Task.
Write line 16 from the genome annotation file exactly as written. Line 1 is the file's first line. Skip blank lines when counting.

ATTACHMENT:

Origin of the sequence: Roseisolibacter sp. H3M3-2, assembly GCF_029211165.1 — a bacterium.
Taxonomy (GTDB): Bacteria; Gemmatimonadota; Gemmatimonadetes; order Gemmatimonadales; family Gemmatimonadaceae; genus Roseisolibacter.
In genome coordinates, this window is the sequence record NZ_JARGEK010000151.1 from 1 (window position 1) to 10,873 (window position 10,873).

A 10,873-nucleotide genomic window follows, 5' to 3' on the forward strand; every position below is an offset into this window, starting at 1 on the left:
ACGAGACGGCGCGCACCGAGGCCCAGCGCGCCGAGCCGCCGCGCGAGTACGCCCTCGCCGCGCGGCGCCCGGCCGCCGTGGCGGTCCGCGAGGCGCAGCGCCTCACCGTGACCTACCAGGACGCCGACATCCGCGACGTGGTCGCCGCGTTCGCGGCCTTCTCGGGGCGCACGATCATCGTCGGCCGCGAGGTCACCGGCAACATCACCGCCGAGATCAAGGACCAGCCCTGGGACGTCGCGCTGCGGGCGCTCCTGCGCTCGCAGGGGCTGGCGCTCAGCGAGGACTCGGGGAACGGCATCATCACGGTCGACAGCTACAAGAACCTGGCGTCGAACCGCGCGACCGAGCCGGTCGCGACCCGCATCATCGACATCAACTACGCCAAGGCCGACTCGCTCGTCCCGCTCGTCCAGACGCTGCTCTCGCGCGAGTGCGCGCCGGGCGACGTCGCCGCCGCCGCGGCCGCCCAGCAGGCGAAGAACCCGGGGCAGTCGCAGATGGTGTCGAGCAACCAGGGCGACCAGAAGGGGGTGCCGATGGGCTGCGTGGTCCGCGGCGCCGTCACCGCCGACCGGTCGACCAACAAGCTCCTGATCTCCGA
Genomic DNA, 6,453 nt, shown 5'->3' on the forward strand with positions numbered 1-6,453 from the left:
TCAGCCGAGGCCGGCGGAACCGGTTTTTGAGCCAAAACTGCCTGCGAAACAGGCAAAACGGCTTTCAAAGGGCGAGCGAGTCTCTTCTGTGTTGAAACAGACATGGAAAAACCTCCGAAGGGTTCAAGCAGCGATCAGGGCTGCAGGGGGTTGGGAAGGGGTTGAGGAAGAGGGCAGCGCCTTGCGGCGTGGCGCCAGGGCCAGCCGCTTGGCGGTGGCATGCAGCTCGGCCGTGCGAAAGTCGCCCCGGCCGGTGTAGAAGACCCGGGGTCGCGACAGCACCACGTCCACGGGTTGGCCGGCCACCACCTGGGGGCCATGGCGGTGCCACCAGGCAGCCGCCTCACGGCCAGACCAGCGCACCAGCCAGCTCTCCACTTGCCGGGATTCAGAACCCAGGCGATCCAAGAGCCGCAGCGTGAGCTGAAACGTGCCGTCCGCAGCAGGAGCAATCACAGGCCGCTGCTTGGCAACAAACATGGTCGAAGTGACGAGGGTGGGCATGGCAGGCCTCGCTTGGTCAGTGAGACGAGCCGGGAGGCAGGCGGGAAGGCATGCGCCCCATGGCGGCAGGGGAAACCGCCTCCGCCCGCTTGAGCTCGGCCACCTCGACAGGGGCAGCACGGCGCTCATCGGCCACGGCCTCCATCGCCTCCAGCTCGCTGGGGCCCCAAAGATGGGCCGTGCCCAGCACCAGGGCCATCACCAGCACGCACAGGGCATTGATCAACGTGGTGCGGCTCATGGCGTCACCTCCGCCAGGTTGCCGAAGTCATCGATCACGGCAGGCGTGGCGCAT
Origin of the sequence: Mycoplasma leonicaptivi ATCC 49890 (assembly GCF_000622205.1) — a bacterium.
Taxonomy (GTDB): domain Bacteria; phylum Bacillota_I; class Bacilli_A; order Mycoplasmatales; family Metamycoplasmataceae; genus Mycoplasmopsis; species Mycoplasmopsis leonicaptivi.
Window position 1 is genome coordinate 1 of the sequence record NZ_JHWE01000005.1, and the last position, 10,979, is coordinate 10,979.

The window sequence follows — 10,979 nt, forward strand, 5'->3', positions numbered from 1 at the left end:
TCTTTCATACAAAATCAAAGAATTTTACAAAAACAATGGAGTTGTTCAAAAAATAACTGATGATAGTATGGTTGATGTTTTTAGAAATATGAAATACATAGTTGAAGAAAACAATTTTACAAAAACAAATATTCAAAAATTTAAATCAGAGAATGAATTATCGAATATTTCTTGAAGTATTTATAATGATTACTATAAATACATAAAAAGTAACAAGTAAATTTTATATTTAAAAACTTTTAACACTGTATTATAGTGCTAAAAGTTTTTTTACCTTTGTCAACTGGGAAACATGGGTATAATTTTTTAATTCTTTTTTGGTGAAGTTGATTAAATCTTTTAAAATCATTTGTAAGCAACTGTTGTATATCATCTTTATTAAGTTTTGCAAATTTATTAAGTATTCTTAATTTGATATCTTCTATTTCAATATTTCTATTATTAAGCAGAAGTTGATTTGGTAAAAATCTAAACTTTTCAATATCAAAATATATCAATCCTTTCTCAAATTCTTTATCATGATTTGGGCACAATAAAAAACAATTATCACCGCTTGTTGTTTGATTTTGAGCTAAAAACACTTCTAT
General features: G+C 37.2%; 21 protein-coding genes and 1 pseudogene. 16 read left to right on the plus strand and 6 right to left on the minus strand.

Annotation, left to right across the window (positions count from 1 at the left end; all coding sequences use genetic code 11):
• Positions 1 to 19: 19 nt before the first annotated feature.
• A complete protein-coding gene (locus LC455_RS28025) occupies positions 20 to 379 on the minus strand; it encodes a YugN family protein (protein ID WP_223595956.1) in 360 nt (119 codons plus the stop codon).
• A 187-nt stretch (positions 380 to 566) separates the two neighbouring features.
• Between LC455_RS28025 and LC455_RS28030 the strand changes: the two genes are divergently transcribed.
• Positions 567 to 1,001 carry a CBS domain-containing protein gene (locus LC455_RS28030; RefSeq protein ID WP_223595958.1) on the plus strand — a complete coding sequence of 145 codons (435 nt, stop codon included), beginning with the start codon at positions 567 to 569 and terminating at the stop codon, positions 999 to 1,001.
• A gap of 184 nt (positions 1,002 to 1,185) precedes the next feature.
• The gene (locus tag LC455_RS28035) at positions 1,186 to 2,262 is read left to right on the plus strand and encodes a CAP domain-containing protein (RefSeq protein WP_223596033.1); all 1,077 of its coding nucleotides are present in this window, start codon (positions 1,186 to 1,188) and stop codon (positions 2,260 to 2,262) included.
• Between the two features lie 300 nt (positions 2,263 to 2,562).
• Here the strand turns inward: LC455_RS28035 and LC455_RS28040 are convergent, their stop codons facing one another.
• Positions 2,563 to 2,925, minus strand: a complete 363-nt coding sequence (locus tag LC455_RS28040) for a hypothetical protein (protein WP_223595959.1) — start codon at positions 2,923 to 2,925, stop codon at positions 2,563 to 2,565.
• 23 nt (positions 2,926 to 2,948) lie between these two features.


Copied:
• A complete protein-coding gene (locus LC455_RS28025) occupies positions 20 to 379 on the minus strand; it encodes a YugN family protein (protein ID WP_223595956.1) in 360 nt (119 codons plus the stop codon).